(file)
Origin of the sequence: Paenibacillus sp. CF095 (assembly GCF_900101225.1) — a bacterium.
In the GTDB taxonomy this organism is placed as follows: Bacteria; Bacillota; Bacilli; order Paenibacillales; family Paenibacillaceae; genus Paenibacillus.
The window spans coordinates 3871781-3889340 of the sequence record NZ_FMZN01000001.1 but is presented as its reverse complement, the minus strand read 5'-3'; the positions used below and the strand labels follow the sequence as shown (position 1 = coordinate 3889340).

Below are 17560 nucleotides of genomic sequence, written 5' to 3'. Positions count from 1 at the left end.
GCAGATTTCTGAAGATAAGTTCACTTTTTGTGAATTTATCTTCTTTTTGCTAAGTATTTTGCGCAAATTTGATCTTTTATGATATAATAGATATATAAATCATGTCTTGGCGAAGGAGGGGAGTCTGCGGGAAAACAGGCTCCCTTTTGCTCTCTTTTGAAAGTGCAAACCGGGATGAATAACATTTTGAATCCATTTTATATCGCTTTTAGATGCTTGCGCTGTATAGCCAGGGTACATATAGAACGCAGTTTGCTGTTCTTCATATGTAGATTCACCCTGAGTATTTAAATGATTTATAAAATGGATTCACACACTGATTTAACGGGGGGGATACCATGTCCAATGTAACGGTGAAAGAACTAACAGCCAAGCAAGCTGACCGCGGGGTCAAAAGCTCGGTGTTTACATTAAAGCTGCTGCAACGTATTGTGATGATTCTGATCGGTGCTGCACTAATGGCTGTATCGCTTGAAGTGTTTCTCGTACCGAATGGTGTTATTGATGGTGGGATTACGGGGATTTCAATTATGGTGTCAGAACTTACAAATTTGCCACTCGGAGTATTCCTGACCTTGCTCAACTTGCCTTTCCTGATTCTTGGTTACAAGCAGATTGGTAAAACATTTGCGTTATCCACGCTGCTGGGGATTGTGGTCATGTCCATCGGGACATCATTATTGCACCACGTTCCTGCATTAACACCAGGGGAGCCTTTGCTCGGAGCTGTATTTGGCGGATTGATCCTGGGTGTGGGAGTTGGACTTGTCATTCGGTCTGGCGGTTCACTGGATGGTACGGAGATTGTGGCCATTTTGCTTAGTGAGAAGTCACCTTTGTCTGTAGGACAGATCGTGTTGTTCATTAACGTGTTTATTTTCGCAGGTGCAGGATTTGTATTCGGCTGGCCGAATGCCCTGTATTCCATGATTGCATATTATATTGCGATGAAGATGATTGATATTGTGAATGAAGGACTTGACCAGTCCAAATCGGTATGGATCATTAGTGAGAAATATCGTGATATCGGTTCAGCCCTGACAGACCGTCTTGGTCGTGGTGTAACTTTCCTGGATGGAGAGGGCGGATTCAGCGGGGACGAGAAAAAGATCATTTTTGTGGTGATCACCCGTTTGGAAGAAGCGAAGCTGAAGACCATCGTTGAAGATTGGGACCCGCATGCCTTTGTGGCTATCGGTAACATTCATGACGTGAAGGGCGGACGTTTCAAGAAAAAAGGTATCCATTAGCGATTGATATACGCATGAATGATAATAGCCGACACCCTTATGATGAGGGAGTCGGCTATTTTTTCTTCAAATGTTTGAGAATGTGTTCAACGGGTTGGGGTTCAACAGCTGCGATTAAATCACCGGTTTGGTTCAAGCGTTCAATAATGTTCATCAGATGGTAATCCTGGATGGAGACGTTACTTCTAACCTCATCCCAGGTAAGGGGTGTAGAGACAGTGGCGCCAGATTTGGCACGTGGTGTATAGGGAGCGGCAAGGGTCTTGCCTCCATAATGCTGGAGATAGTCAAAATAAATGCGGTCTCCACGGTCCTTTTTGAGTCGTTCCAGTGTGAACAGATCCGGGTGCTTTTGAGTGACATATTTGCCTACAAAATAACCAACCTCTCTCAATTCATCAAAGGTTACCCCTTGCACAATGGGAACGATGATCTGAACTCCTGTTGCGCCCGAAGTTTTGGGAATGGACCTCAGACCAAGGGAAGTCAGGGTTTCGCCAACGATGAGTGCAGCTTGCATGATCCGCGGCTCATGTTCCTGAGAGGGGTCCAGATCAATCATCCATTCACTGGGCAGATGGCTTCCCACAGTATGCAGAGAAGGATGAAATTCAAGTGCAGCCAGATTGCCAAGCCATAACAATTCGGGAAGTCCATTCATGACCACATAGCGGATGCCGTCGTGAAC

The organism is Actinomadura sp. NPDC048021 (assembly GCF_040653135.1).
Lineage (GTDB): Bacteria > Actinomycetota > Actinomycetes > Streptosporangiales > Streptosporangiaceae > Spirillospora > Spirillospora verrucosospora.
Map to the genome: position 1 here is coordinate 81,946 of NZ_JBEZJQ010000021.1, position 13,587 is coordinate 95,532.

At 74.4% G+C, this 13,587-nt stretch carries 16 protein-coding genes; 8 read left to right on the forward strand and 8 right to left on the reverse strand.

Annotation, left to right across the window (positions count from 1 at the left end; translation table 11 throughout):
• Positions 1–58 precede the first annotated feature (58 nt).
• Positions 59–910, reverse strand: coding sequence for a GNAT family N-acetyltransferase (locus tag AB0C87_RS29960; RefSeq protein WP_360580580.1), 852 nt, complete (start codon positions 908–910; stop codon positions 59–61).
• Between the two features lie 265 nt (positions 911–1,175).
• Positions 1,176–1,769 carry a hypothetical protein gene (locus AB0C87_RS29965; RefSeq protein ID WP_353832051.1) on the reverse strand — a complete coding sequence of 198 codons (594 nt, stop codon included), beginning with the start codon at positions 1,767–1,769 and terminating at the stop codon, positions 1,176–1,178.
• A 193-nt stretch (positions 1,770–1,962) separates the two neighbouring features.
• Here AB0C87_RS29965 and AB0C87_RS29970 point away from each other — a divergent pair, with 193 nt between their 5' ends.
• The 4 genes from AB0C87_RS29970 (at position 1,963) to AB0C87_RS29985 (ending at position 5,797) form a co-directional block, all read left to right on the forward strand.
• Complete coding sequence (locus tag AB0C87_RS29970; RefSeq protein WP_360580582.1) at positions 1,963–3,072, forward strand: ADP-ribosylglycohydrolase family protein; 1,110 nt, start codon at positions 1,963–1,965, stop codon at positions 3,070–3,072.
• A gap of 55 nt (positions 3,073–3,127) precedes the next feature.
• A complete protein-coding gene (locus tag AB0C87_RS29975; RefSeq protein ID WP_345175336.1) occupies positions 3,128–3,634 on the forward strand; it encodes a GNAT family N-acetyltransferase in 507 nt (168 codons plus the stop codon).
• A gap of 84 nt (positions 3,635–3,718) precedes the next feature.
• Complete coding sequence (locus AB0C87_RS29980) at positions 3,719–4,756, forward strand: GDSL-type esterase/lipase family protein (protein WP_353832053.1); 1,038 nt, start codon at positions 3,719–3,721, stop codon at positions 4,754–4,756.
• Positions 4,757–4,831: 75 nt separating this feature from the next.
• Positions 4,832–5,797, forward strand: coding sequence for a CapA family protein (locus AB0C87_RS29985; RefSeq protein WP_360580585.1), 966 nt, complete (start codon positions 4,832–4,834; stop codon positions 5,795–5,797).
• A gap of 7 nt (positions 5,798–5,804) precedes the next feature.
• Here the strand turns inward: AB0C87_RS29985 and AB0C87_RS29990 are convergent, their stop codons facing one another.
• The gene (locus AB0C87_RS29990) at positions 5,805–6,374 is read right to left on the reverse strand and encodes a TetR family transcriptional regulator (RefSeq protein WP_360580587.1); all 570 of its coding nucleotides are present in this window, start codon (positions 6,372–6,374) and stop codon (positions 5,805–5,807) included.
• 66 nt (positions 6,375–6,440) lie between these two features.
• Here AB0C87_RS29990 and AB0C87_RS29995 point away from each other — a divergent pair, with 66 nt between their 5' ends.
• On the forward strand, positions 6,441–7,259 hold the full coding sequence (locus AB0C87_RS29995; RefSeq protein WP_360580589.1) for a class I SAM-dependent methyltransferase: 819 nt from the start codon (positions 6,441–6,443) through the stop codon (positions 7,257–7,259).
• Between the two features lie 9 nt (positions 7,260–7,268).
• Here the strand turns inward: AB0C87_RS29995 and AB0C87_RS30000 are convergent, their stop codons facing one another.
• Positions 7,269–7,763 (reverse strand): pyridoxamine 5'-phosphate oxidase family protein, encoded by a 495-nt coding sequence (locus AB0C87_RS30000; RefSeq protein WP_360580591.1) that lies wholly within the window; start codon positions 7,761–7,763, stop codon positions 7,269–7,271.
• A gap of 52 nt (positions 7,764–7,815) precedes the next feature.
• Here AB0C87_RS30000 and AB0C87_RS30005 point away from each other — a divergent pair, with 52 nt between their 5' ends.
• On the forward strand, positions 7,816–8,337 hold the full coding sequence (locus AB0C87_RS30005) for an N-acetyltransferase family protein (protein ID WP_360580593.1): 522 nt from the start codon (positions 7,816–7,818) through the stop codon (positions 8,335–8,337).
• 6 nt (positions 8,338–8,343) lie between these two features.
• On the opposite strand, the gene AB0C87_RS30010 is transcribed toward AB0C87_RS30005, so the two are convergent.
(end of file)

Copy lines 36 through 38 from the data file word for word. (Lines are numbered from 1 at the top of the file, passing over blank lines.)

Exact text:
• On the forward strand, positions 7,816–8,337 hold the full coding sequence (locus AB0C87_RS30005) for an N-acetyltransferase family protein (protein ID WP_360580593.1): 522 nt from the start codon (positions 7,816–7,818) through the stop codon (positions 8,335–8,337).
• 6 nt (positions 8,338–8,343) lie between these two features.
• On the opposite strand, the gene AB0C87_RS30010 is transcribed toward AB0C87_RS30005, so the two are convergent.